Trump Says The US And Guatemala Have Signed A "Safe Third Country" Agreement To Restrict Asylum-Seekers
The US and Guatemala signed a “safe third country” agreement Friday that would require asylum-seekers traveling through the Central American country to first seek protection there, the White House said, a deal that could dramatically limit asylum eligibility in the US to thousands of people.
Supreme Court says Trump can proceed with plan to spend military funds for border wall construction
The details of the agreement were not immediately released, but under the designation, thousands of asylum-seekers who travel through Guatemala, which shares a border with Mexico, from countries such as Honduras and El Salvador could be required to apply for asylum there before being able to do so in the US.
Speaking alongside President Donald Trump in the Oval Office on Friday, acting Department of Homeland Security Secretary Kevin McAleenan told reporters that if asylum-seekers "arrive in the US not having availed themselves of that opportunity, they will be returned to Guatemala."
The agreement comes after Trump threatened Guatemala with tariffs after backing away from discussions on the designation, and Guatemala's high court said President Jimmy Morales couldn't sign a safe third country agreement without prior approval from its Congress. It was unclear if Friday's agreement would pass legal muster.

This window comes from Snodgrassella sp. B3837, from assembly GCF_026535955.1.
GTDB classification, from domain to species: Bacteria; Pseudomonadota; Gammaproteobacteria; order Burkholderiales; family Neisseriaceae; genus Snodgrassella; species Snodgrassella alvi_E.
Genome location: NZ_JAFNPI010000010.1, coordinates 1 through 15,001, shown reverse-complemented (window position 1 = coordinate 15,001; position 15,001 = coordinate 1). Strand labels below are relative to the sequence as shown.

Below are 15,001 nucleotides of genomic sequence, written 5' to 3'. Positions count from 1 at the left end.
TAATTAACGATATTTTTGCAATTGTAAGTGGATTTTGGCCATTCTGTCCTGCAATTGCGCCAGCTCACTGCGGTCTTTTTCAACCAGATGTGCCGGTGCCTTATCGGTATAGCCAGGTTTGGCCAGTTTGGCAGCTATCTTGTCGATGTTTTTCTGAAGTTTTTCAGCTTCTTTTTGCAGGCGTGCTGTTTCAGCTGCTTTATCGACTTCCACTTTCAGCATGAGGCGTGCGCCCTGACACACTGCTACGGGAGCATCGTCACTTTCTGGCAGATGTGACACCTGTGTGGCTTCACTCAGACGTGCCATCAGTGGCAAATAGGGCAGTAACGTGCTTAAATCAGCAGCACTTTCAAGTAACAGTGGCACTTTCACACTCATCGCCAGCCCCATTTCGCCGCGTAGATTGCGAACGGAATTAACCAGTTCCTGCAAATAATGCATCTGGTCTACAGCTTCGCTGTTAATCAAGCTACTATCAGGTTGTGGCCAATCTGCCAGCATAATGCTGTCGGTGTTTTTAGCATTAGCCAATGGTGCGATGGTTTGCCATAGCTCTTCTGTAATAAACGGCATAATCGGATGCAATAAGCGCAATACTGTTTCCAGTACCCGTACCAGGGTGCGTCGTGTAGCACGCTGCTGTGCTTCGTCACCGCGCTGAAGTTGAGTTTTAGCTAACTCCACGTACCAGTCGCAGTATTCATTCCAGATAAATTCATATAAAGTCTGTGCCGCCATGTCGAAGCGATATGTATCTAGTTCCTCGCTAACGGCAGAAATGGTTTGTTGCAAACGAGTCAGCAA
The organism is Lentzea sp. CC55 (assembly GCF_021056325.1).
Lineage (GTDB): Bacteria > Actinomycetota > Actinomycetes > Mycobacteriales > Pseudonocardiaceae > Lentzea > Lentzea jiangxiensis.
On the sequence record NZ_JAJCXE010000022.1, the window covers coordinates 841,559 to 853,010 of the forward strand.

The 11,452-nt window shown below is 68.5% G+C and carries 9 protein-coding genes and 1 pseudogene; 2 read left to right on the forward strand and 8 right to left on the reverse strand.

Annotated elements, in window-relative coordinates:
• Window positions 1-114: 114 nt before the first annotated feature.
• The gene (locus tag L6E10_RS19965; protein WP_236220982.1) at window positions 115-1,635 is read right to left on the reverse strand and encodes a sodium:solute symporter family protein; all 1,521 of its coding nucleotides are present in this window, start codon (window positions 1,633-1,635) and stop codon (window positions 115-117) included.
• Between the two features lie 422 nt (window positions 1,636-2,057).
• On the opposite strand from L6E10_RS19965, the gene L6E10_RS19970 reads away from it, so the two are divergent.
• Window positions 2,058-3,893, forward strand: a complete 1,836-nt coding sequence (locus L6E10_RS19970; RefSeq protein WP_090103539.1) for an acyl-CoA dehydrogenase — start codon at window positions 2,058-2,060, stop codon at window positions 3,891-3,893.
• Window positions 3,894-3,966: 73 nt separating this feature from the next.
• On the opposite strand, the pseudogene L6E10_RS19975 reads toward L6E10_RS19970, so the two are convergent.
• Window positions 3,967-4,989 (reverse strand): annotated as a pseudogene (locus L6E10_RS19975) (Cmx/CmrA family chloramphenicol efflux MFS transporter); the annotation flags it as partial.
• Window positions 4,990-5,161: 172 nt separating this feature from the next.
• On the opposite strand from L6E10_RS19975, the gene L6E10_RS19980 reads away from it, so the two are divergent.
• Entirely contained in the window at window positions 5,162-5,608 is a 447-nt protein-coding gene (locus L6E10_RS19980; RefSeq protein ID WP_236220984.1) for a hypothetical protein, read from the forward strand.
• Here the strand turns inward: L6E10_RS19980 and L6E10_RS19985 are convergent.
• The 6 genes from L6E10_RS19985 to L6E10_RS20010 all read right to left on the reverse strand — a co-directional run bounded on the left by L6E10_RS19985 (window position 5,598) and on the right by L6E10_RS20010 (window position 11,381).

A split Supreme Court said Friday night that the Trump administration could proceed with its plan to use $2.5 billion in Pentagon funds to build part of the president’s wall project along the southern border.
The court’s conservatives set aside a lower-court ruling for the Sierra Club and a coalition of border communities that said reallocating Defense Department money would violate federal law.
Friday’s unsigned ruling came in response to an emergency filing from the administration during the court’s summer recess. The majority said the government “made a sufficient showing at this stage” that private groups may not be the proper plaintiffs to challenge the transfer of money.
The court’s action is a stay of the injunction issued by the U.S. Court of Appeals for the 9th Circuit on a 2-to-1 vote, and the litigation continues. The administration wants to finalize contracts for the work before the fiscal year ends Sept. 30.
You can guess the split, but there was one surprise:
Justice Stephen G. Breyer proposed a compromise to which no one signed on: allow the government to finalize contracts for the project but not begin construction.
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